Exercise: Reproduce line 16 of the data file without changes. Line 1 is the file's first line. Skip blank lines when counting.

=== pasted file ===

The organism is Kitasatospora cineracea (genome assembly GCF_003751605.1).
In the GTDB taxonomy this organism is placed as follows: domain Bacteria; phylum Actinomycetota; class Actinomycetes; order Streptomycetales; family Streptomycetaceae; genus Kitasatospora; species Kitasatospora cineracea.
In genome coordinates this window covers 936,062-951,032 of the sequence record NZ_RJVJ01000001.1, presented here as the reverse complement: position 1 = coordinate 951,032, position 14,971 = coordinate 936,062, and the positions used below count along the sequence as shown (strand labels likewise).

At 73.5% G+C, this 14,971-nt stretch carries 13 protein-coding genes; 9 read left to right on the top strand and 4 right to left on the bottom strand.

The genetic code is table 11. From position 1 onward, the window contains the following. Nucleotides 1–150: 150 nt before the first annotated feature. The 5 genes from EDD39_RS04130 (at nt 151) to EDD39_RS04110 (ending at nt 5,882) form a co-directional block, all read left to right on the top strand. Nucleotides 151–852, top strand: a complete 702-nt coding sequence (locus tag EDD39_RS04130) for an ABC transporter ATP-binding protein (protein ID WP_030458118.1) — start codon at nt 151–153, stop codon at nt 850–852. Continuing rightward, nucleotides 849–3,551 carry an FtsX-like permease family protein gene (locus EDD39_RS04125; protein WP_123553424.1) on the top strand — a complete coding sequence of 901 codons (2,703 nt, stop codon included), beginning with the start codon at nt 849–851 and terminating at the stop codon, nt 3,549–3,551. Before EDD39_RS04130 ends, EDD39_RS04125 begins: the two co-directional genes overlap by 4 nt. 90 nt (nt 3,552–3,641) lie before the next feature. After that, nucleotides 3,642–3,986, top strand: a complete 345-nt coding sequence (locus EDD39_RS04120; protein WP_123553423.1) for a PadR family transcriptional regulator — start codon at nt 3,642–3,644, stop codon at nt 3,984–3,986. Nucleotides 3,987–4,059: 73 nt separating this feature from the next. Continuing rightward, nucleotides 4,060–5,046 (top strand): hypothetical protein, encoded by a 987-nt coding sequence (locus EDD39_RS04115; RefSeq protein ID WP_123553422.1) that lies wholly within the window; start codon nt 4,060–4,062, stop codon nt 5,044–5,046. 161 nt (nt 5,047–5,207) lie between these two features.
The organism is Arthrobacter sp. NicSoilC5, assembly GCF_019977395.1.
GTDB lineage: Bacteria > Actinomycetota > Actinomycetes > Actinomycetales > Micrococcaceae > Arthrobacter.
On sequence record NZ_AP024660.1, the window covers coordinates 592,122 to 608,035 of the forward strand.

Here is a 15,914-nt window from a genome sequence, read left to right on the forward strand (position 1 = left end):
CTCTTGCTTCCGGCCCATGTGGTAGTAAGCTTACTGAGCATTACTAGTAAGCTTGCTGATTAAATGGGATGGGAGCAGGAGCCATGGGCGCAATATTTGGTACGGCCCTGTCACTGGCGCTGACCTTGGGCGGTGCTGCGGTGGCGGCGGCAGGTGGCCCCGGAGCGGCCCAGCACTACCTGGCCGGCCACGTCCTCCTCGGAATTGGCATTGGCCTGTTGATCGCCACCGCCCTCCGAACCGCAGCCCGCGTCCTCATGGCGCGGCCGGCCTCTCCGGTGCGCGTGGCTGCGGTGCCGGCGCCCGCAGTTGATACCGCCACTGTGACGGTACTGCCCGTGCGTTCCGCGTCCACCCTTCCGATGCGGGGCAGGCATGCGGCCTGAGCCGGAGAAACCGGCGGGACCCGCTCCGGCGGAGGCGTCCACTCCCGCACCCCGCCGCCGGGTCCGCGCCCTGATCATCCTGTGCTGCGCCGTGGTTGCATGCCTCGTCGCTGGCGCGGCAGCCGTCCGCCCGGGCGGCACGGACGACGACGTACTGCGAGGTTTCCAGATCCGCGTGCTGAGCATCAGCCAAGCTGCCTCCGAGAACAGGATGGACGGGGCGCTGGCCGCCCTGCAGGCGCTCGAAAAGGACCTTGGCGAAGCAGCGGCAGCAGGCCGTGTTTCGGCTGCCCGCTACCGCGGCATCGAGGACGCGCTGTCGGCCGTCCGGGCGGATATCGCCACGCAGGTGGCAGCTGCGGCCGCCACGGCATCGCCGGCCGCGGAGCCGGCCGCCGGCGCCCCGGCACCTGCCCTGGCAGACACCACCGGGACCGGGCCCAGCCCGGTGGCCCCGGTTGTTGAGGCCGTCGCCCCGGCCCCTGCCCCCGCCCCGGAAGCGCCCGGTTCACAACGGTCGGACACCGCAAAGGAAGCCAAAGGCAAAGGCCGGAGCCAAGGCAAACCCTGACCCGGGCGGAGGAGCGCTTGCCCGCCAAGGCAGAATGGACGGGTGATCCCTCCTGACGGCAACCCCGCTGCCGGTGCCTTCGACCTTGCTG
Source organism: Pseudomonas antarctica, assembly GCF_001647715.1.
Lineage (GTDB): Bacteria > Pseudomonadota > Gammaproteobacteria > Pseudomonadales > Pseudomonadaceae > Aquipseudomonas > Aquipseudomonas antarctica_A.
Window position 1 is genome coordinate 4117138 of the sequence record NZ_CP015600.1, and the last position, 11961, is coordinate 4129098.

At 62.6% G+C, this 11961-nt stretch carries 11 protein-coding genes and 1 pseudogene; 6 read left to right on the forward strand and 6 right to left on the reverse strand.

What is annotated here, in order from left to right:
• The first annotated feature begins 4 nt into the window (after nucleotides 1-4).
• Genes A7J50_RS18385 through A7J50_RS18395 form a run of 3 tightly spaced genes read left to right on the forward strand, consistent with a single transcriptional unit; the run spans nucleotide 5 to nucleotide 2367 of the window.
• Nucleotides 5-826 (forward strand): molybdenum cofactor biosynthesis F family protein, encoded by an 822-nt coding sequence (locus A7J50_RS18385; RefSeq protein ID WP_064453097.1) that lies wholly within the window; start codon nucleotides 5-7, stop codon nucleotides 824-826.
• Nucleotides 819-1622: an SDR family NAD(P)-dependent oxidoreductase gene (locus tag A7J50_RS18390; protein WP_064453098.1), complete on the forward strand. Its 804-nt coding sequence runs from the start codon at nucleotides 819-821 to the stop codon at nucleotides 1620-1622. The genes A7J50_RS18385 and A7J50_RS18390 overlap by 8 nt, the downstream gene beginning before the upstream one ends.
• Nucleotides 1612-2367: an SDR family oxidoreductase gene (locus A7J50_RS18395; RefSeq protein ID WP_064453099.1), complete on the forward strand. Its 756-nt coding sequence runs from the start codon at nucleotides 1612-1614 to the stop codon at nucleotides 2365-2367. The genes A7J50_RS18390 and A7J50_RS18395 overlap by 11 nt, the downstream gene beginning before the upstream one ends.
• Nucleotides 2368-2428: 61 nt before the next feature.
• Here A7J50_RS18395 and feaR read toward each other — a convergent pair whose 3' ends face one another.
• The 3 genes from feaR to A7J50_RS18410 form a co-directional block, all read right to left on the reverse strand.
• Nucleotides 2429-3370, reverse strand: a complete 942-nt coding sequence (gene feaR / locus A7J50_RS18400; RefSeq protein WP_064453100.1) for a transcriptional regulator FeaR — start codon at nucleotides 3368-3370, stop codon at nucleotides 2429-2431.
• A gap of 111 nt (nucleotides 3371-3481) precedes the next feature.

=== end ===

• The first annotated feature begins 4 nt into the window (after nucleotides 1-4).